PRESS-NEWS.org - Press Release Distribution
FREE PRESS RELEASES DISTRIBUTION

Do as the Romans: Power plant concrete strengthens with time

Do as the Romans: Power plant concrete strengthens with time
2021-01-13
(Press-News.org) A rare mineral that has allowed Roman concrete marine barriers to survive for more than 2,000 years has been found in the thick concrete walls of a decommissioned nuclear power plant in Japan. The formation of aluminous tobermorite increased the strength of the walls more than three times their design strength, Nagoya University researchers and colleagues report in the journal Materials and Design. The finding could help scientists develop stronger and more eco-friendly concrete.

"We found that cement hydrates and rock-forming minerals reacted in a way similar to what happens in Roman concrete, significantly increasing the strength of the nuclear plant walls," says Nagoya University environmental engineer Ippei Maruyama.

Research has shown that Roman concrete used in the construction of marine barriers has managed to survive for more than two millennia because seawater dissolves volcanic ash in the mixture, leading to the formation of aluminous tobermorite. Since aluminous tobermorite is a crystal, it makes the concrete more chemically stable and stronger. It is very difficult to incorporate aluminous tobermorite directly into modern-day concrete. Scientists have generated the mineral in the lab, but it requires very high temperatures above 70°C. On the other hand, laboratory experiments have shown that hot environments are detrimental to concrete strength, which has led to regulations that limit its use to temperatures below 65°C.

Maruyama and his colleagues found that aluminous tobermorite formed in a nuclear reactor's concrete walls when temperatures of 40-55°C were maintained for 16.5 years.

The samples were taken from the Hamaoka Nuclear Power Plant in Japan, which operated from 1976 to 2009.

In-depth analyses showed that the reactor's very thick walls were able to retain moisture. Minerals used to make the concrete reacted in the presence of this water, increasing availability of silicon and aluminium ions and the alkali content of the wall. This ultimately led to the formation of aluminous tobermorite.

"Our understanding of concrete is based on short-term experiments conducted at lab time scales," says Maruyama. "But real concrete structures give us more insights for long-term use."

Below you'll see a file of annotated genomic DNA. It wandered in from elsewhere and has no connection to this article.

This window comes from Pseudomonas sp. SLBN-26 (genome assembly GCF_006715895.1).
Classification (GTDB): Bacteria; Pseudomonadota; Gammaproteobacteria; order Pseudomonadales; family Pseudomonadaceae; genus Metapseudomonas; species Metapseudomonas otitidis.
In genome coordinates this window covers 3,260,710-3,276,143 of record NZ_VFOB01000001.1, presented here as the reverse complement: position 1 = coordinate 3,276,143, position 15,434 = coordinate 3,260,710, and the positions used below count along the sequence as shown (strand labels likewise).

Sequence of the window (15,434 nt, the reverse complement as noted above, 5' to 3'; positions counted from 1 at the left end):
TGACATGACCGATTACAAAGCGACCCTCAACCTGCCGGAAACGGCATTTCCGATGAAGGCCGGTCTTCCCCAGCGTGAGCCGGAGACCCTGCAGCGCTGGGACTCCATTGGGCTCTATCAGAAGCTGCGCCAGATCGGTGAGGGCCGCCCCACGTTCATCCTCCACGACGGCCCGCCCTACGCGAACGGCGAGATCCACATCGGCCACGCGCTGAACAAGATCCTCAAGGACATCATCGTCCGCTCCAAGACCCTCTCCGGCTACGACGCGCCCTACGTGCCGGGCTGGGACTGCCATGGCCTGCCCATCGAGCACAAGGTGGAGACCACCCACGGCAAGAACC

Maruyama and his colleagues are searching for ways to make concrete more durable and environmentally friendly. Cement used in concrete manufacturing produces nearly 10% of human-made carbon dioxide emissions, so the team is looking to produce more eco-friendly mixtures that still meet standardized requirements for strong concrete structures.

INFORMATION:

The study, "Long-term use of modern Portland cement concrete: The impact of Al-tobermorite formation," was published online in the journal Materials & Design on November 5, 2020 at DOI: 10.1016/j.matdes.2020.109297.

About Nagoya University, Japan Nagoya University has a history of about 150 years, with its roots in a temporary medical school and hospital established in 1871, and was formally instituted as the last Imperial University of Japan in 1939. Although modest in size compared to the largest universities in Japan, Nagoya University has been pursuing excellence since its founding. Six of the 18 Japanese Nobel Prize-winners since 2000 did all or part of their Nobel Prize-winning work at Nagoya University: four in Physics - Toshihide Maskawa and Makoto Kobayashi in 2008, and Isamu Akasaki and Hiroshi Amano in 2014; and two in Chemistry - Ryoji Noyori in 2001 and Osamu Shimomura in 2008. In mathematics, Shigefumi Mori did his Fields Medal-winning work at the University. A number of other important discoveries have also been made at the University, including the Okazaki DNA Fragments by Reiji and Tsuneko Okazaki in the 1960s; and depletion forces by Sho Asakura and Fumio Oosawa in 1954. Website: http://en.nagoya-u.ac.jp/